One thing I had forgotten about over the years is how often crossover took place between the mythology and the stand-alone episodes in these early seasons. It doesn’t always make sense. Why would X go all the way to North Carolina just to tell Mulder that guards were abusing refugees? Doesn’t he have aliens, green ones, to exterminate? I smell an unnecessary plot device.

…And the Verdict is:

This episode doesn’t have very many fans and while I personally like it, I can understand why that is. We’re not left with many resolved questions in the end and it falls prey to Season 2’s An Excess of Red Herrings Syndrome. The plot is at points too mysterious for it’s own good. And there’s some political rhetoric thrown in which I confess I don’t fully understand because I was too young to know about what was happening at the time in regards to refugees. But for me, it walks that fine line of leaving the audience with questions and yet giving them a satisfying resolution. No, I don’t know what all went down but I know that Wharton was behind it. Watching him receive his comeuppance is enough.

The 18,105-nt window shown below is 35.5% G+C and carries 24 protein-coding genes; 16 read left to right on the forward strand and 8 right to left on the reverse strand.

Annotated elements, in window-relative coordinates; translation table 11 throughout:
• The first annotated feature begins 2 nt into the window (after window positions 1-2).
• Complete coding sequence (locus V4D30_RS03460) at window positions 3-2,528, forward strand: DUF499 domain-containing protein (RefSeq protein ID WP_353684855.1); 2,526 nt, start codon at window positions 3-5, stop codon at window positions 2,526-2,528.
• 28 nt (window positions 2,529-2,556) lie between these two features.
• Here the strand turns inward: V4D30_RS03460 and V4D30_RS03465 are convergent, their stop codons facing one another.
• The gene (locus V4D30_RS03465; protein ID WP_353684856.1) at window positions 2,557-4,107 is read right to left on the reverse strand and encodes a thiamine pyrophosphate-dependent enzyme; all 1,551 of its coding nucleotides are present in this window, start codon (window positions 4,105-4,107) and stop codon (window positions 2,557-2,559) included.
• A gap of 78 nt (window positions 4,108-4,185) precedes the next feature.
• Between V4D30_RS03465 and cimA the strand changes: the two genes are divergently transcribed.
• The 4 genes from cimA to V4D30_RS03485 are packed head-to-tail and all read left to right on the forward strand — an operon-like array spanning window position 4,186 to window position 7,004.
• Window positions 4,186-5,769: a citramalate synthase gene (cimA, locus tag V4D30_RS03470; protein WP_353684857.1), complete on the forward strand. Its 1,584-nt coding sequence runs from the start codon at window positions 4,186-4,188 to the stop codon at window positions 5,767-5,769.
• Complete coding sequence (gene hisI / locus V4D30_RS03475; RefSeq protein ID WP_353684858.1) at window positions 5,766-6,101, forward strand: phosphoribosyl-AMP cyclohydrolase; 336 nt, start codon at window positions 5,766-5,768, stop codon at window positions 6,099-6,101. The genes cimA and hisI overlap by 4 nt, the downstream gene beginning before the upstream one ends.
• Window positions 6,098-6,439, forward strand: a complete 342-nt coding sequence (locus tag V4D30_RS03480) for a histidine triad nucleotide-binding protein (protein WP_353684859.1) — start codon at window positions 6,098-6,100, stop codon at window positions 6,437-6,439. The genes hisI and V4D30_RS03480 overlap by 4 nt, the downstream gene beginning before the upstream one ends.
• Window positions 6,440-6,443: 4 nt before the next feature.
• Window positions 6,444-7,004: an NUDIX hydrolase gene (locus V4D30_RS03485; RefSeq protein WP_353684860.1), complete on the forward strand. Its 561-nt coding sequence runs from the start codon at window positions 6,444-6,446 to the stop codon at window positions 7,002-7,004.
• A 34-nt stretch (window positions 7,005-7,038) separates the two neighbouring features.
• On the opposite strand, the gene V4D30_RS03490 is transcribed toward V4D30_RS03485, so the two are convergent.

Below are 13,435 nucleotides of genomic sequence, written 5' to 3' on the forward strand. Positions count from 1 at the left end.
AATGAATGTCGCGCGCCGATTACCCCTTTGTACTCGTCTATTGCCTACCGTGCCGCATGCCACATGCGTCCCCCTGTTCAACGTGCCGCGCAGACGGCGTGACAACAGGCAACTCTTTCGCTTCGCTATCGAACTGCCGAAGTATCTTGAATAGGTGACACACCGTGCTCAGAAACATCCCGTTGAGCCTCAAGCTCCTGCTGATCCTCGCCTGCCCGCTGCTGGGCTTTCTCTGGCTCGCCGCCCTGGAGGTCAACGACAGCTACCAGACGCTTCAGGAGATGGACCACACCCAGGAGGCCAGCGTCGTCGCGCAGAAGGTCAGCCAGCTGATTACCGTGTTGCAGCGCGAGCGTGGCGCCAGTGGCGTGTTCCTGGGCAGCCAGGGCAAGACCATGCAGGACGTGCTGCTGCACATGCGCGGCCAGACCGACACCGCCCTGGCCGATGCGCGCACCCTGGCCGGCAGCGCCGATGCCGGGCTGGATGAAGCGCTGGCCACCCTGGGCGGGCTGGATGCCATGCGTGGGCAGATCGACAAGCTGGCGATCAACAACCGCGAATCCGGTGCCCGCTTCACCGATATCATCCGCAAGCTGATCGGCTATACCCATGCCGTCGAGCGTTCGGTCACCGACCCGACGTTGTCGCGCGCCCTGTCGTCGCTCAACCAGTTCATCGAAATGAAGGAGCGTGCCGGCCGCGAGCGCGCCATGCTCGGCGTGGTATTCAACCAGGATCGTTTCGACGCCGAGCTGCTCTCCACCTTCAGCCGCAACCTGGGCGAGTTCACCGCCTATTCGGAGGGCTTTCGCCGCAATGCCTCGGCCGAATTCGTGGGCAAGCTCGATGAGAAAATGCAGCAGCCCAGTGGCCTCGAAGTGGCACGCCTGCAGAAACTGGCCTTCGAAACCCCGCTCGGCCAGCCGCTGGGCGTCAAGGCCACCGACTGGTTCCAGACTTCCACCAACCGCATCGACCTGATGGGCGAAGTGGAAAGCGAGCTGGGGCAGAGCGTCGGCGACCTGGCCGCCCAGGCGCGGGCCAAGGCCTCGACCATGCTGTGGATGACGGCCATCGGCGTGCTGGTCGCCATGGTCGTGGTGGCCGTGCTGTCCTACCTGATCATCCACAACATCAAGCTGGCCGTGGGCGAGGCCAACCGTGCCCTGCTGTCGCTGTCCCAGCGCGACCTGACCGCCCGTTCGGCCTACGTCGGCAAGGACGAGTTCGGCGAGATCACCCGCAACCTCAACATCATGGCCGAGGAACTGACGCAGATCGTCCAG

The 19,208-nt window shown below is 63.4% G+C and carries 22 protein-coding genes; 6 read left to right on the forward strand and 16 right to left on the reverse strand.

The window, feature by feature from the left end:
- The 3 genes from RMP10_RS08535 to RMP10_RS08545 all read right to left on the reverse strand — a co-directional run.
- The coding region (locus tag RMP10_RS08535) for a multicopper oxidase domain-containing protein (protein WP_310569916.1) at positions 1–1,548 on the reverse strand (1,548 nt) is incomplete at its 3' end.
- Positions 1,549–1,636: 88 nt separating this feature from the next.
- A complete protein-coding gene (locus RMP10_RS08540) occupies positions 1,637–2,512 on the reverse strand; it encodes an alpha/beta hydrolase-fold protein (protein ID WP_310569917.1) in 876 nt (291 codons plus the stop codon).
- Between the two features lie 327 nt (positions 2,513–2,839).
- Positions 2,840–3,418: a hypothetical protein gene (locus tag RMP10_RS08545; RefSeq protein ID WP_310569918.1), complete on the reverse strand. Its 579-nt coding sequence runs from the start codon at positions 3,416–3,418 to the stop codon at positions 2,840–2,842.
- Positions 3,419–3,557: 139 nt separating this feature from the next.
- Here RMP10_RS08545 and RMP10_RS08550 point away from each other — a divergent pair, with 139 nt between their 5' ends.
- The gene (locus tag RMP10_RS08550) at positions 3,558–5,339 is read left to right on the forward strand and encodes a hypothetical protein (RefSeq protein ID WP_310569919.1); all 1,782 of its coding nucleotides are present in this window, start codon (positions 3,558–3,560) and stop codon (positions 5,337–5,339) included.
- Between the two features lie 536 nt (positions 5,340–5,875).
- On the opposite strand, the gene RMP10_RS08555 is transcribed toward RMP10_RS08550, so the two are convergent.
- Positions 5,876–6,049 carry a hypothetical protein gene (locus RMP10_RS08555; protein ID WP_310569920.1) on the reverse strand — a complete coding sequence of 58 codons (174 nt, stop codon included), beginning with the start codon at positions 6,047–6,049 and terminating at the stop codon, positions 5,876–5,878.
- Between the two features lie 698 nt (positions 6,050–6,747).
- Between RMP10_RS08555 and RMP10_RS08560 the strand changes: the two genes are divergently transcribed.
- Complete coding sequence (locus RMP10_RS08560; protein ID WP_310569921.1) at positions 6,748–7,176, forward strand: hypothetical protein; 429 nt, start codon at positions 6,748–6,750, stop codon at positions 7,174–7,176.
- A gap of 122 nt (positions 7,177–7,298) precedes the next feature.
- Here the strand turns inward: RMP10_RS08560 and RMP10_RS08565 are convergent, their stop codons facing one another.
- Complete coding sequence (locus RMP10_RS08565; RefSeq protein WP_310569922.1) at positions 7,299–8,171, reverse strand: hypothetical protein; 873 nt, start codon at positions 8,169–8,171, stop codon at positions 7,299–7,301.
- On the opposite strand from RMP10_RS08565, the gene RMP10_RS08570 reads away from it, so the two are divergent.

There’s an abundance of striking images that are hard to forget. Maggots in the cereal, Wharton buried alive, bleeding meat, the dog’s corpse, and of course, a man digging his way out of Scully’s hand. That was a straight-up horror moment right there. In fact, it’s best to think of this episode as a horror film in miniature. Do you complain about the lack of a plot in Nightmare on Elm Street? No. It wasn’t made to have a plot. Take it for what it is.

Me, I’m just loving that The X-Files has reached the point where you can tune in every week and know that you’re going to see something freaky.